The Singapore Airlines Group (SIA) has announced
that it needs to cut around 4,300 positions across Singapore
Airlines, SilkAir and Scoot in Singapore and its overseas
After taking into account a recruitment freeze,
natural attrition, and the take up of voluntary departure schemes,
the potential number of staff impacted will be reduced to about
2,400 in Singapore and in overseas stations.
The SIA Group expects to
operate under 50% of its capacity at the end of financial year
2020/21 versus pre-COVID19 levels. Industry groups have also
forecast that passenger traffic will not return to previous levels
until around 2024.
Relative to most major airlines in the world, the
SIA Group is in an even more vulnerable position as it does not
have a domestic market that will be the first to see a recovery.
The loss of 4,300 jobs from Singapore Airlines, SilkAir and
Scoot has been mitigated by a recruitment freeze that was
implemented in March 2020, open vacancies that were not filled, an
early retirement scheme for ground staff and pilots, and a
voluntary release scheme for cabin crew. Collectively, these
measures have allowed the group to eliminate some 1,900 positions.
As a result, the potential job cuts across
the Group may be reduced to around 2,400 in Singapore and across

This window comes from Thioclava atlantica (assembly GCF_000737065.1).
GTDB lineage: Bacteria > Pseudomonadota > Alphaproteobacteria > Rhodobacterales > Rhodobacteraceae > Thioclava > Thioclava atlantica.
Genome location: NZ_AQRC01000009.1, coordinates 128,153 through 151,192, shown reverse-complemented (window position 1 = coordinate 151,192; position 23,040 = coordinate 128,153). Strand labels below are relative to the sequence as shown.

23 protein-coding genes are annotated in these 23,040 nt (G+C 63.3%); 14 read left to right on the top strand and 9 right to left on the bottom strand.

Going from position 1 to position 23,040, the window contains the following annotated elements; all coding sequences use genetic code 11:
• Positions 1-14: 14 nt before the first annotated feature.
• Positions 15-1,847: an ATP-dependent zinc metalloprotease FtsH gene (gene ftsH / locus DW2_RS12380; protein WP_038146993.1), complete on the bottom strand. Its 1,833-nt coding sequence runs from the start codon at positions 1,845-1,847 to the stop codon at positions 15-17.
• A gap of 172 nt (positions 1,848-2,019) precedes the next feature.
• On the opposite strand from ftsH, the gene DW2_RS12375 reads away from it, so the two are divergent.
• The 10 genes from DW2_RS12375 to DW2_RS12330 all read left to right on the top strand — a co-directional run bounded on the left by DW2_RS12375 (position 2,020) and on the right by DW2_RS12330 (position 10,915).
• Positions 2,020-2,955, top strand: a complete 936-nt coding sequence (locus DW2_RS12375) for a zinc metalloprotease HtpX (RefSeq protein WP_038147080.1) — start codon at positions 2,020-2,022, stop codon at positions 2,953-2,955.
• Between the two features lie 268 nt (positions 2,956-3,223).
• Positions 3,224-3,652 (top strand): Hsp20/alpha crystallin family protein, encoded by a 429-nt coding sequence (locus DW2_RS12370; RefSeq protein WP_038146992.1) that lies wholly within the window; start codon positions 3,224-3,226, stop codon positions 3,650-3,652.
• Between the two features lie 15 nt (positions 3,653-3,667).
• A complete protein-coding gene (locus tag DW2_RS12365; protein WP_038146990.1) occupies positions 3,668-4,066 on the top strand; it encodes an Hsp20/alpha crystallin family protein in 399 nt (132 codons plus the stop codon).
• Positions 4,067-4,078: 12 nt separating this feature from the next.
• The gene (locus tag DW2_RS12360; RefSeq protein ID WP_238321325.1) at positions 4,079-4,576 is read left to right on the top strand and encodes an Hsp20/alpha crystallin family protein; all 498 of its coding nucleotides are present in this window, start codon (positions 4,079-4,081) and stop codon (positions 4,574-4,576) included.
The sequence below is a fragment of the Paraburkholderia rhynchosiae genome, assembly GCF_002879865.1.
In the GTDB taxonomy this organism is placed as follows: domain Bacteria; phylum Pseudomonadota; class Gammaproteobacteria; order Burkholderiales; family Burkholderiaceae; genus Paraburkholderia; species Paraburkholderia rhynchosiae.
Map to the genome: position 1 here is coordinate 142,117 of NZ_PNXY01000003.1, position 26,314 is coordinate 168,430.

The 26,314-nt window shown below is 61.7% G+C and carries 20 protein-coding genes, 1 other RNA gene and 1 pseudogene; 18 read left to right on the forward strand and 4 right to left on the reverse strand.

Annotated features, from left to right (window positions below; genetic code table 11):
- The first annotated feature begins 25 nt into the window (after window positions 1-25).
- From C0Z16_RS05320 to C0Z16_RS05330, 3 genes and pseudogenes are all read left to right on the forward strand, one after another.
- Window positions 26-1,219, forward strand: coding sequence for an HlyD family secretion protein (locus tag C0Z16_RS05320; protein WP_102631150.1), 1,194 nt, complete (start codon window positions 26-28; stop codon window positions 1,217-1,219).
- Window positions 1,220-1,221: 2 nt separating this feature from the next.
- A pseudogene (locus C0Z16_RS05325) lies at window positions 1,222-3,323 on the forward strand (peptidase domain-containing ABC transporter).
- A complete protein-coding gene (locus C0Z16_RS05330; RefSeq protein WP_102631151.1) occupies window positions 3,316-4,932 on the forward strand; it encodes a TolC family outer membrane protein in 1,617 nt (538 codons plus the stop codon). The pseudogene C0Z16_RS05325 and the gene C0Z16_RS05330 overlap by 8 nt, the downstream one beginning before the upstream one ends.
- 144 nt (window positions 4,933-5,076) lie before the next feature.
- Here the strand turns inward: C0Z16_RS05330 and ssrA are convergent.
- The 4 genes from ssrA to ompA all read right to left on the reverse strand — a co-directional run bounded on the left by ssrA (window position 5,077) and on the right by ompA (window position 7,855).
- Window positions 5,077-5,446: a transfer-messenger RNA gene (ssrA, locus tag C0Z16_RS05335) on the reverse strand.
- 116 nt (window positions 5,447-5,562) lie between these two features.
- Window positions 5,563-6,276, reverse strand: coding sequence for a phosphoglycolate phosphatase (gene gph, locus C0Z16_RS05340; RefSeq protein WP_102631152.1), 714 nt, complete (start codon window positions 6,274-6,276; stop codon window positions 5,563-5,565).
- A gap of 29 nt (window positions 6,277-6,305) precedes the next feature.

SIA's overseas stations.
Singapore Airlines Chief Executive Officer, Goh
Choon Phong, said, "When the battle against COVID19 began early
this year, none of us could have predicted its devastating impact
on the global aviation industry. From the outset, our priorities
were to ensure our survival and save as many jobs as possible.
Given that the road to recovery will be long and fraught with
uncertainty, we have to unfortunately implement involuntary staff
reduction measures. Having to let go of our valuable and dedicated
people is the hardest and most agonising decision that I have had
to make in my 30 years with SIA. This is not a reflection of the
strengths and capabilities of those who will be affected, but the
result of an unprecedented global crisis that has engulfed the
airline industry. The next few weeks will be some of the toughest
in the history of the SIA Group as some of our friends and
colleagues leave the company. We will conduct this process in a
fair and respectful manner, and do our best to ensure that they
receive all the necessary support during this very trying time."
To date, the SIA Group has raised $11 billion through
a rights issue, secured
financing, and additional lines of credit. The company continues to explore
other sources of financing and has significantly reduced
capital and operating expenditure since the onset of COVID19 by
deferring non-critical projects, and by working with suppliers and
partners to reduce costs, reschedule payments, and adjust aircraft
SIA reported a 99.5% decline in passenger
carriage in the first quarter of FY20/21, and even today the SIA Group
operates only 8% of its capacity when compared to pre-COVID19 levels.
This is expected to increase to less than 50% at the end of the